1. Don’t always judge success by the “yes” answers you get. Measure your attempts. Set a goal for the number of times you’ll ask for the business today. Celebrate when you reach that goal. The sales naturally follow.
2. Commitment Question: “Gene, we seem to be in agreement that this is what you’re looking for. What do you suggest we do?”
3. Instead of jumping on the first buying signal you hear, question it to help them strengthen their convictions. If they said, “This really would work for us,” ask them, “In what areas would you show the most benefit?”
4. Commitment Question: “Kelly, what can we do together to speed up the process and make this happen?”
5. You’ll lose 100% of the sales you don’t ask for.
6. Commitment Question: “Are you thinking about getting three of them?” Use whatever amount would be
just a tad higher than what they likely would do. This prompts a decision, or more conversation.
7. Ask for commitment with conviction.
8. Those who expect more, get more. Don’t sell yourself short when asking for the sale. Ask big.
9. A question to help them determine what should happen next: “What is the next step?”
10. Commitment Question: “We could have this delivered and operational by Tuesday. What would you like me to do?”
11. To upsell, don’t mention the next price break, as in “You can get a better deal if you buy 50.” Instead, simply mention how many more they need to get the price. “You’ll save $1.50 per unit by getting only five more.”
12. Help them visualize themselves owning and using your product/service. “If you had this, how do you feel you’d utilize it?”
13. Trial Commitment Question: “Amy, do you think you would be happy with this type of service?”
14. Maintain a positive, confident, steady tone of voice and rate of speech when asking for the sale or commitment. Some reps clutch up and lose it at this point.
15. State the agreement you’ve reached, then ask for the major commitment: “Jan, since we’re in agreement that this is what you’re looking for, and it’s within your budget, let’s go ahead and get the paperwork started, OK?”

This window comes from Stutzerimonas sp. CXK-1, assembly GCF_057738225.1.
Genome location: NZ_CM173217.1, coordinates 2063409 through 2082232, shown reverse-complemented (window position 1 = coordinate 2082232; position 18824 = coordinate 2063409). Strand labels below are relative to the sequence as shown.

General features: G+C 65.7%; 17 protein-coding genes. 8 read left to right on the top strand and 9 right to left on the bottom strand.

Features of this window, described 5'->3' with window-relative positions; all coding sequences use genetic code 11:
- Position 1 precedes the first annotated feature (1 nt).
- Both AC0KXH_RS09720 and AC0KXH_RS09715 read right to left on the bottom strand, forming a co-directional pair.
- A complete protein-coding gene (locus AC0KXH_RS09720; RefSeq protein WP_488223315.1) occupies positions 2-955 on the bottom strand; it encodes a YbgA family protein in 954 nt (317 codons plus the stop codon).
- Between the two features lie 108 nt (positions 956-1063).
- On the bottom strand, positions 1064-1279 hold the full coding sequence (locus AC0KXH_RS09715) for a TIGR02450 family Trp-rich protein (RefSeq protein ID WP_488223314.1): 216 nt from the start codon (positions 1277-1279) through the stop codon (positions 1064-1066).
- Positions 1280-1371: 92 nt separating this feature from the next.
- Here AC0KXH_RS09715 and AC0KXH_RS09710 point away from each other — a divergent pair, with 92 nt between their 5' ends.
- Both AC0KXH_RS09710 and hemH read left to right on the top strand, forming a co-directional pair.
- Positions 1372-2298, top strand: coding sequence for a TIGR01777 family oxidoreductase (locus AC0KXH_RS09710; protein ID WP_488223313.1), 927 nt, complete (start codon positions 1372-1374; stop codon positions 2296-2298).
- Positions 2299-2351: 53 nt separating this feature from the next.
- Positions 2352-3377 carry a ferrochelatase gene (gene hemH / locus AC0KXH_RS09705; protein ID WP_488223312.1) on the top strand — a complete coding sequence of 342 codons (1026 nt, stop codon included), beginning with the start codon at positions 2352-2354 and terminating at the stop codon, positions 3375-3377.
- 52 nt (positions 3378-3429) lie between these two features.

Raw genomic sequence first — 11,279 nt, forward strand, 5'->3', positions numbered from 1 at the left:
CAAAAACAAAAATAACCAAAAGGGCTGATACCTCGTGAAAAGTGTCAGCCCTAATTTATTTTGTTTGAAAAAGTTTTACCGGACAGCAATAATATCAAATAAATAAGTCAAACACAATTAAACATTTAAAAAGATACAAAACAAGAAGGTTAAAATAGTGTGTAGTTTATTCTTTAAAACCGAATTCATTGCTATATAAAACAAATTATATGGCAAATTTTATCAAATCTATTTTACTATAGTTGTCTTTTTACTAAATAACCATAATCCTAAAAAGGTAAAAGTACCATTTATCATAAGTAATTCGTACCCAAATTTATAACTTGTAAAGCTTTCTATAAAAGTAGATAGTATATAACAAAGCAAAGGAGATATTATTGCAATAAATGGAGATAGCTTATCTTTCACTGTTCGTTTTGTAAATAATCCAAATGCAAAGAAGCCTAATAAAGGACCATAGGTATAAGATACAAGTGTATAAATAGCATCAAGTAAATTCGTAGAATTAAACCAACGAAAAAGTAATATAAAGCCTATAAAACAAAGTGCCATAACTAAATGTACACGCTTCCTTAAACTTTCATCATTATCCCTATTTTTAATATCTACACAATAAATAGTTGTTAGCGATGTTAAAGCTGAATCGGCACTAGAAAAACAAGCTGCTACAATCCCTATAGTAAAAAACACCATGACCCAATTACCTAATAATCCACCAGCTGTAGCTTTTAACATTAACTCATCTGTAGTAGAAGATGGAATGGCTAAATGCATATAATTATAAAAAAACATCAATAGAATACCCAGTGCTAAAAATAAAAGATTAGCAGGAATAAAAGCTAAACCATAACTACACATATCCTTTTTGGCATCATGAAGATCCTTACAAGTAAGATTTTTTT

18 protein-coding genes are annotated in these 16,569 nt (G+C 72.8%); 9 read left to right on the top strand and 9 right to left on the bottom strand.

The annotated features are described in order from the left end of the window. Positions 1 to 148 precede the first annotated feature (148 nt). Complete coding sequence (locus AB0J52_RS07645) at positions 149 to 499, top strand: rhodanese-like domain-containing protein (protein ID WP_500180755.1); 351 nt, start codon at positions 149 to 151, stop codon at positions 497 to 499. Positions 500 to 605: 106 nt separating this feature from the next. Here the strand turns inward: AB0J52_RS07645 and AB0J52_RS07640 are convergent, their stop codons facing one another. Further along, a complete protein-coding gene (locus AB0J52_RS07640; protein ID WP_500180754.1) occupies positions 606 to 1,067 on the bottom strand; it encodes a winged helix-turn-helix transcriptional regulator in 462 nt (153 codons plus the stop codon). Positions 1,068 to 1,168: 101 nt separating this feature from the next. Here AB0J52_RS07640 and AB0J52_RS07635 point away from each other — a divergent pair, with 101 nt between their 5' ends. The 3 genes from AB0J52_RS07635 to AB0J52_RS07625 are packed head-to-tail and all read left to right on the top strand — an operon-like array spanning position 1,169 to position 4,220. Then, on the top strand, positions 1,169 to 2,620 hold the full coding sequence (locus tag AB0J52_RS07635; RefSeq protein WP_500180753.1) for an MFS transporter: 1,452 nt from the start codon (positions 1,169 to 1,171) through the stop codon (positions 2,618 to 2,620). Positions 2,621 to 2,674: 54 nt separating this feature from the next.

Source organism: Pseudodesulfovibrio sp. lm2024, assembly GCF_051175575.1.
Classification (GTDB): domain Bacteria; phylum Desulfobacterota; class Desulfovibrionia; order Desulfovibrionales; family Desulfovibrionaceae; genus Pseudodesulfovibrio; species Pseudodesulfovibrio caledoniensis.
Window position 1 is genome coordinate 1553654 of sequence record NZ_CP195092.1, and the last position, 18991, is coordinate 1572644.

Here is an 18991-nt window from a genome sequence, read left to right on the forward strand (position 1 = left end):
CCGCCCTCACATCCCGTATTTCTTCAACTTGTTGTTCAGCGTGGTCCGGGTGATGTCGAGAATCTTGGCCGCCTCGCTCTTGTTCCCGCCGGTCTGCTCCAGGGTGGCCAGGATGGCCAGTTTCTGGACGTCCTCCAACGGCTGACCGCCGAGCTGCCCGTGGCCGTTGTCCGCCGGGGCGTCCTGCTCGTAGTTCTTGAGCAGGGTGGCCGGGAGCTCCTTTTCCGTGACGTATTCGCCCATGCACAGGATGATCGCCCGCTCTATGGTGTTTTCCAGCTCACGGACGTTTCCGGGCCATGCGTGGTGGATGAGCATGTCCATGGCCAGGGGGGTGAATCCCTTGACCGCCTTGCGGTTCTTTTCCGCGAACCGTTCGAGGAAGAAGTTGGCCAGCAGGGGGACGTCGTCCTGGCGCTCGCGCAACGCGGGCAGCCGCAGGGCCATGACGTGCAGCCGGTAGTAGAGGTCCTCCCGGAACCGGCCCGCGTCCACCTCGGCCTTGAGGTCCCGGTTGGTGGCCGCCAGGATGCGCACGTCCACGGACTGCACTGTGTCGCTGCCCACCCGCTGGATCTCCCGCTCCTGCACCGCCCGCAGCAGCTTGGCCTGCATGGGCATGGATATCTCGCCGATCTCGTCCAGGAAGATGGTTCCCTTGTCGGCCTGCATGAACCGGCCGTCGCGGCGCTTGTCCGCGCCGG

16. Commitment question: “Sounds to me like you’ve already decided to go with this. Am I right?”
17. Commitment question: “Do you have further questions, or are we ready to proceed?”
18. Commitment question: “Is there anything else you need to know to move ahead with this order?”
19. Listen for “possession signals,” signs that they’ve already visualized themselves using your product/service. “What we’d likely do is train a couple of people at each location.”
20. The main reason customers don’t buy more from their vendors: they aren’t asked to by the vendor. Be sure you’re satisfying every need you possibly can.
21. When you’re writing up an order, don’t say, “Anything else?” We’re all conditioned to say “No.” Instead, make a tangible recommendation based on what they’re already getting, then ask for the sale.
22. Buying signals can indicate the time to begin Commitment. But, consider asking another question or two. This can help them further strengthen their reasons for agreeing with you.
3. “Pushiness” only occurs when you try to sell someone something they don’t want or need. Asking for the sale is not being pushy, assuming you’ve questioned effectively and made the appropriate recommendation.
24. Don’t just wish for the sale: “I just wanted to let you know these do come in several colors, and we could even custom order one for you.” Be sure there is no question that you are ASKING for it.
25. Tie the timing of the next call into their commitment to take some action. “What day do you feel we should speak again, so that you’ll have had enough time to collect those figures?”
Labels: 25 Commitment Tips to Help Get More "Yes" Answers